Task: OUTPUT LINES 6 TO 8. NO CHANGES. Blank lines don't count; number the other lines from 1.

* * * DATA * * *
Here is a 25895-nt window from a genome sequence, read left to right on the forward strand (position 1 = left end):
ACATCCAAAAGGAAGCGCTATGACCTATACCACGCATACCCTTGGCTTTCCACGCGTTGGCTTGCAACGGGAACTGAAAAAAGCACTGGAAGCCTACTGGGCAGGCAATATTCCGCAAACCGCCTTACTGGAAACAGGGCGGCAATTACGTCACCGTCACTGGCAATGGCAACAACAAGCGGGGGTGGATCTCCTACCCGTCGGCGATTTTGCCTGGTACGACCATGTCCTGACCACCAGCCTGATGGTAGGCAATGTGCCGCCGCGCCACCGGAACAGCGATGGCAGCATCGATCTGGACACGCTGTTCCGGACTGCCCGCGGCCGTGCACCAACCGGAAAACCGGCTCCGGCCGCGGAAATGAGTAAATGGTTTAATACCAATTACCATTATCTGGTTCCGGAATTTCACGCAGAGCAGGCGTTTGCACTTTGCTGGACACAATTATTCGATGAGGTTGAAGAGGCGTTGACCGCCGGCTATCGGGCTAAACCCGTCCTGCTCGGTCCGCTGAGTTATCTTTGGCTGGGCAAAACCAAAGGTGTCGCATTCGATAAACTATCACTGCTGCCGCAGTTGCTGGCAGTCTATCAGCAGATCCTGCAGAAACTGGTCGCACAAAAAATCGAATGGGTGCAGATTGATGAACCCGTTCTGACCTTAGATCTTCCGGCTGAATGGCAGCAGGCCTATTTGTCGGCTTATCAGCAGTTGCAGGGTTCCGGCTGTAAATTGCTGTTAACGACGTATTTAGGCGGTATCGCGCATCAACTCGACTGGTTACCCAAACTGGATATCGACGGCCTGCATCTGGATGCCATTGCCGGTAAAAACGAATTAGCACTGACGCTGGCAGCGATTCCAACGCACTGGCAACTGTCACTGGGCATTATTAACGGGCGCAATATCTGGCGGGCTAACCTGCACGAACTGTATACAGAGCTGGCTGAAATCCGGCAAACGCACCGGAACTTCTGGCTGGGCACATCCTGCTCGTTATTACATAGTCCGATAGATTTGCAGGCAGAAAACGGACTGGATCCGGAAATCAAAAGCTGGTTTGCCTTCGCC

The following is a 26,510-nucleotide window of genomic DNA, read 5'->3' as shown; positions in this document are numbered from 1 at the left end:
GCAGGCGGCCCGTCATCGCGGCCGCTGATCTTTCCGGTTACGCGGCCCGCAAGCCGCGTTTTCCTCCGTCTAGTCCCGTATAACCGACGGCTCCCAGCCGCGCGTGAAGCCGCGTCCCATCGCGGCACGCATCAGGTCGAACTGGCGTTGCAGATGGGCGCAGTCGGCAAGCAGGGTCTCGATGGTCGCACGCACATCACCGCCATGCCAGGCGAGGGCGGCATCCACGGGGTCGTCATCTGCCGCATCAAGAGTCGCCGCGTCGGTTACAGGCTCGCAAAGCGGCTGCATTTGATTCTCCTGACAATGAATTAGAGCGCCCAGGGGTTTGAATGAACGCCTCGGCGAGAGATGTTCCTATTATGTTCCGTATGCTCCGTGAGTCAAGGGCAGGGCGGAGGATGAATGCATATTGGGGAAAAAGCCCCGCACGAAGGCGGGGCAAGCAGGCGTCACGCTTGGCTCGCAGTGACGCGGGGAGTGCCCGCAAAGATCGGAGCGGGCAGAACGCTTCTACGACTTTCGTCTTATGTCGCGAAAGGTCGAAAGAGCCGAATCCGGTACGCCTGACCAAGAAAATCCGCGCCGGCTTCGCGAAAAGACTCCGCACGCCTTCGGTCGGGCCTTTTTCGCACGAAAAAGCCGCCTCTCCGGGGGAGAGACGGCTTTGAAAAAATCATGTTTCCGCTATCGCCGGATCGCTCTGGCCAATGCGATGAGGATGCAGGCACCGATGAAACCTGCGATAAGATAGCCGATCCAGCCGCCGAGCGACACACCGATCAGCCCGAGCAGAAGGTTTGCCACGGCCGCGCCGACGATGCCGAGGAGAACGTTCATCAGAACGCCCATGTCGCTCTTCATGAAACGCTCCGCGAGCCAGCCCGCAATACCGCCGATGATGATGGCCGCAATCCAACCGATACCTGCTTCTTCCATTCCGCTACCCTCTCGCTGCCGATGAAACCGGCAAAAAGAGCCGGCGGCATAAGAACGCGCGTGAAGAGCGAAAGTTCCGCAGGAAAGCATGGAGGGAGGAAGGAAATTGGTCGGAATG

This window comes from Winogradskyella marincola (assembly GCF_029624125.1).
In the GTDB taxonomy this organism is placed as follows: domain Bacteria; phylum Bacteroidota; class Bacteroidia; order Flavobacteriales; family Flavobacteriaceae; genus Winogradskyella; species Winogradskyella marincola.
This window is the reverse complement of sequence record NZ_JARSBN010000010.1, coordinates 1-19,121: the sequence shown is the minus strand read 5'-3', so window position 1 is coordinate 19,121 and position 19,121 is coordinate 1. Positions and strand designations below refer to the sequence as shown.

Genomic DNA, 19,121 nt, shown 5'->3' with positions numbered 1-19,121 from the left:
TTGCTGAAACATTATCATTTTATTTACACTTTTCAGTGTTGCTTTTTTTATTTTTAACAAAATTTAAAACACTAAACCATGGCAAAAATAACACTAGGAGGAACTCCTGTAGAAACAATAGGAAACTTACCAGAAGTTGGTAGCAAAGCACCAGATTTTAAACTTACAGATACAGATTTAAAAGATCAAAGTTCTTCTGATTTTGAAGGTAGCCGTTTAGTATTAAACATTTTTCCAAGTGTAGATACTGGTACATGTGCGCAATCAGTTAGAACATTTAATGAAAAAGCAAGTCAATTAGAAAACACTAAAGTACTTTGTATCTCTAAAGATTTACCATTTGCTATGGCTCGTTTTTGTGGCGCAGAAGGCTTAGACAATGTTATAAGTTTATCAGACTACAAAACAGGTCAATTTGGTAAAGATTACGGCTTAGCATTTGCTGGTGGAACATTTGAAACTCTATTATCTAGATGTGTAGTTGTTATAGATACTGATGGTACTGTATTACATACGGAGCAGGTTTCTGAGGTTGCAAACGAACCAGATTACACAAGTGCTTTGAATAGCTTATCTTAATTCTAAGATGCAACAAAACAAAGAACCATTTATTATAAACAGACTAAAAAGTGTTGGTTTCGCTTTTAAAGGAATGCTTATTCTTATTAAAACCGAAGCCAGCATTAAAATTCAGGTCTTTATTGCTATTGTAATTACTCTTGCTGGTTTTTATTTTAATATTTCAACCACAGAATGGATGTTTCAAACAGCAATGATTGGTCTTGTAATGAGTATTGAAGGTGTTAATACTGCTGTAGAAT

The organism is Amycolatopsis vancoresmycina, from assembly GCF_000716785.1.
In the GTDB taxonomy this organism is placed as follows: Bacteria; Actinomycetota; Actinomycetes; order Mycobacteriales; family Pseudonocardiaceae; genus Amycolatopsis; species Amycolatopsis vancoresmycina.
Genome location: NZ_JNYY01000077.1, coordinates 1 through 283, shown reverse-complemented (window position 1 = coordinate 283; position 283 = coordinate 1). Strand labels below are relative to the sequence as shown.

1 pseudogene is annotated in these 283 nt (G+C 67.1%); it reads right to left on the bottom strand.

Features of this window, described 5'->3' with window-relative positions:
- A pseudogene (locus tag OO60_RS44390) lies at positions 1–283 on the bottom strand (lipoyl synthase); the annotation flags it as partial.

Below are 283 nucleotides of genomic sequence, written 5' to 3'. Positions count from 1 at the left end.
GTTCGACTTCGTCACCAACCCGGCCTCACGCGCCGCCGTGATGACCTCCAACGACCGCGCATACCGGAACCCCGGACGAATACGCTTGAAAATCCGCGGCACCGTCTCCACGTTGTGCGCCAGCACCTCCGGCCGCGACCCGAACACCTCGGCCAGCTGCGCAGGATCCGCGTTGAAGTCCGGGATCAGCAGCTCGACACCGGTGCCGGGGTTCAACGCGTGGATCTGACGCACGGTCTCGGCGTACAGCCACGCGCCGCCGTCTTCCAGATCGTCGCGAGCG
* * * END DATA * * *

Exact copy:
In the GTDB taxonomy this organism is placed as follows: domain Bacteria; phylum Bacteroidota; class Bacteroidia; order Flavobacteriales; family Flavobacteriaceae; genus Winogradskyella; species Winogradskyella marincola.
This window is the reverse complement of sequence record NZ_JARSBN010000010.1, coordinates 1-19,121: the sequence shown is the minus strand read 5'-3', so window position 1 is coordinate 19,121 and position 19,121 is coordinate 1. Positions and strand designations below refer to the sequence as shown.

Genomic DNA, 19,121 nt, shown 5'->3' with positions numbered 1-19,121 from the left: